The effects of advertising repetition on measures of recall, comprehension, cognitive responses, attitudes toward the brand, attitudes toward the ad, purchase intentions, and brand choices.
Type of Report
Literature review of the findings of field and laboratory studies on advertising repetition.
To integrate the diverse and seemingly contradictory findings on the effects of advertising repetition by organizing these findings within a framework of two alternative models of advertising response: the Two-Stage Cognitive Response Model and the Two-Stage Learning Model. These models are shown to have important implications for advertising wear-in and wear-out.
Advertising managers, advertising agency executives, and others who are concerned with the scheduling and evaluation of advertising; also academic researchers interested in repetition effects.
Few areas of research in advertising have received as much attention as the effects of advertising repetition. A significant amount of empirical research was carried out during the 1970s and early 1980s. Interest in advertising repetition has been renewed in recent years because advertising professionals have become more concerned about documenting the benefits of advertising (particularly media costs) and the detrimental effects of media clutter. Academic research also has been stimulated by new theories (e.g., the Elaboration Likelihood Model) and research tools (e.g., electronic or computerized magazines) for examining repetition effects.
Central to the advertising repetition question are the concepts of wear-in and wear-out. Wear-in pertains to the notion that consumers often must be exposed to an ad more than once before the ad has any discernible positive effects, and wear-out to the notion that after consumers have been exposed to an ad repeatedly, the ad may lose its effectiveness and may actually produce negative effects. Most of the research on advertising repetition has focused on these two phenomena.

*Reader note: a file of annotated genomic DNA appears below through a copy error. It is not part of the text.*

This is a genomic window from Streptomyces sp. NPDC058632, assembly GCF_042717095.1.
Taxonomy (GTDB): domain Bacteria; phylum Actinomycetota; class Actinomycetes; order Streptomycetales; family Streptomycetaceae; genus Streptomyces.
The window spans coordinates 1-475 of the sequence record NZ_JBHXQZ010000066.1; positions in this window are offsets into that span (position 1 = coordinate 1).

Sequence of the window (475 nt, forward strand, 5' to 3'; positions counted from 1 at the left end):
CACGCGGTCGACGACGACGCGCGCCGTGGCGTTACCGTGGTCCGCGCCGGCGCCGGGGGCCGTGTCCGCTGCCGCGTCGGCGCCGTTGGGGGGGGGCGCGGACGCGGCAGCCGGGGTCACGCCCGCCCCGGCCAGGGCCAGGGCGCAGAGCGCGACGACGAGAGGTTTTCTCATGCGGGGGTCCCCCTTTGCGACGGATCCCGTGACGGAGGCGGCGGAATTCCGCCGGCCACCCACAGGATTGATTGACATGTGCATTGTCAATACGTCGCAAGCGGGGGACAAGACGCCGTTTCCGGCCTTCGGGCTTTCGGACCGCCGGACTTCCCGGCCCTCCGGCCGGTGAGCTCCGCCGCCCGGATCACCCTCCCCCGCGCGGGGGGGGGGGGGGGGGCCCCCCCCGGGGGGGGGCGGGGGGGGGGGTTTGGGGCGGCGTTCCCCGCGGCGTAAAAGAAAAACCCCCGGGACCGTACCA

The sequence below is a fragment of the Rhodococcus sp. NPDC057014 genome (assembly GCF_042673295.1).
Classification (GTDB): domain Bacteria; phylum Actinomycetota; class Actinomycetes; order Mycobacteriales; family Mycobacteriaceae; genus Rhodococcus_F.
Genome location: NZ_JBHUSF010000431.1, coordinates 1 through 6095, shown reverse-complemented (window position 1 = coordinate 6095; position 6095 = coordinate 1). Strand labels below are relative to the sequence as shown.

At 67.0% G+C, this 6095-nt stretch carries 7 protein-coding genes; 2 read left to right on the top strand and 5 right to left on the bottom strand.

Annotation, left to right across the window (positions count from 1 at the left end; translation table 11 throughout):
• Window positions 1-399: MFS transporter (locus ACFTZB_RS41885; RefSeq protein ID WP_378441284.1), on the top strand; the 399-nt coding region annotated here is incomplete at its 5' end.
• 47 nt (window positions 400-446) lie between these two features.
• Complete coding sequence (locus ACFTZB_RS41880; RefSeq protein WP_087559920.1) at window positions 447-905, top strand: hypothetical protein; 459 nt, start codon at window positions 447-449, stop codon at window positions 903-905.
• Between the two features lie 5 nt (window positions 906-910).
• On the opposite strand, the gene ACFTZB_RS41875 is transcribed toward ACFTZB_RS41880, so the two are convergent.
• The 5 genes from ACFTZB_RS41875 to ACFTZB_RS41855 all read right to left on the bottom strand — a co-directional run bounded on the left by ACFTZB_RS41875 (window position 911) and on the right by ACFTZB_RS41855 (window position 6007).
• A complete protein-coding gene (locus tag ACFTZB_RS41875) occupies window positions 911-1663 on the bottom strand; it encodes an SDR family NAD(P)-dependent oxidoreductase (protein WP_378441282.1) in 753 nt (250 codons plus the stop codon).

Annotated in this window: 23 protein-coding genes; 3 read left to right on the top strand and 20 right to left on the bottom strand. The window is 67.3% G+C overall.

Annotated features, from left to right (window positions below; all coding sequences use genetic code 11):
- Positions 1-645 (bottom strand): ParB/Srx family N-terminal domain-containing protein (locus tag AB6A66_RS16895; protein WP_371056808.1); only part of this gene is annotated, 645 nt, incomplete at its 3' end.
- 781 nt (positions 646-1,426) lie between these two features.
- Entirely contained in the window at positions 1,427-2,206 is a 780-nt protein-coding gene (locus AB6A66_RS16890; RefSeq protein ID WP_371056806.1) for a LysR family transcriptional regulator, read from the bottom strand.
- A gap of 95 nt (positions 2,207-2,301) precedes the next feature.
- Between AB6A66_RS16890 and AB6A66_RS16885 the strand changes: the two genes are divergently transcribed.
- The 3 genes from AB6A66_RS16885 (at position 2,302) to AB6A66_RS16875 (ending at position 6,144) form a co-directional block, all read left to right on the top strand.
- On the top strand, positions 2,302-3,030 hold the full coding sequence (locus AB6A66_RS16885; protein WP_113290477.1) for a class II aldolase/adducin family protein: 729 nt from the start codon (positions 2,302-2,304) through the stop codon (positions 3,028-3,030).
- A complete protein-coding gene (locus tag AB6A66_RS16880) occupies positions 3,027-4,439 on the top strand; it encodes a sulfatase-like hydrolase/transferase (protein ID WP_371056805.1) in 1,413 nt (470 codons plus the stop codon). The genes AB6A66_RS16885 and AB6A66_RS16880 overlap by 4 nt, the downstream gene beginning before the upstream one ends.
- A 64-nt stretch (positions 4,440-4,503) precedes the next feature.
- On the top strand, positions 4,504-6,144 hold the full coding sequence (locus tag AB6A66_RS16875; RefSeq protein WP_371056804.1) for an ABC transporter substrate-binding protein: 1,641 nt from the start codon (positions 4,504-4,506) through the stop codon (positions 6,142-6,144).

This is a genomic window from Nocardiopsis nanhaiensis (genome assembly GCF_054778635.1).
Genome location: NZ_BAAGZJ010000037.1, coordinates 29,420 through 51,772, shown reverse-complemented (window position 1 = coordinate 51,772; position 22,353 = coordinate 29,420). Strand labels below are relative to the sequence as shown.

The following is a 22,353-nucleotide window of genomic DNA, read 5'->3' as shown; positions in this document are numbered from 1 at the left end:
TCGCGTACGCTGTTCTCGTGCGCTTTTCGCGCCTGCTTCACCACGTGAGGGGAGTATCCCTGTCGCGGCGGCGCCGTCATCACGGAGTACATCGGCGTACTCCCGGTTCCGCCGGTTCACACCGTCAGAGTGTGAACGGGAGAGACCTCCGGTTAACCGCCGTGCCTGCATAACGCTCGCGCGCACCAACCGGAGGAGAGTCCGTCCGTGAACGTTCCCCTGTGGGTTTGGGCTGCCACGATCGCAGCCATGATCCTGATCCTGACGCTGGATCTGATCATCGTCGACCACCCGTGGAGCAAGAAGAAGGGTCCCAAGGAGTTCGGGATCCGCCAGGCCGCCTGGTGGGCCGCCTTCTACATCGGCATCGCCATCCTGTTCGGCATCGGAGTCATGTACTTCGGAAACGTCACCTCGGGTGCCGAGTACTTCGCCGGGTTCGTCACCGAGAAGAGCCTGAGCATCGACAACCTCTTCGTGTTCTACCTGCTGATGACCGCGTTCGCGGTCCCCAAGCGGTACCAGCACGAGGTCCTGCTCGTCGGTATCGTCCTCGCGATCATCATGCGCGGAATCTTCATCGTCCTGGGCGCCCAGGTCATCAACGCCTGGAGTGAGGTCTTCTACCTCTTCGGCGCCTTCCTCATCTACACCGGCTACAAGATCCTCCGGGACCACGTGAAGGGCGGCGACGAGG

In general, laboratory studies have found only modest support for a wear-in effect but have found strong support for a wear-out effect. Field studies, on the other hand, have frequently found evidence of a wear-in effect but have found only modest support for a wear-out effect.
It is the thesis of this paper that the different methods and measures used in laboratory and field studies are responsible for the different findings that have been reported. Since laboratory studies typically use forced exposure settings and massed repetitions and measure advertising effects immediately after exposure, laboratory studies are more likely to identify a wear-out effect and less likely to identify a wear-in effect. Since field studies use natural viewing situations and distributed exposures and typically measure advertising effects at least one day after exposure, field studies are more likely to identify a wear-in effect and less likely to identify a wear-out effect.
About the Authors
Connie Pechmann is Assistant Professor of Marketing at the University of California at Irvine. David W. Stewart is Professor of Marketing at the University of Southern California.
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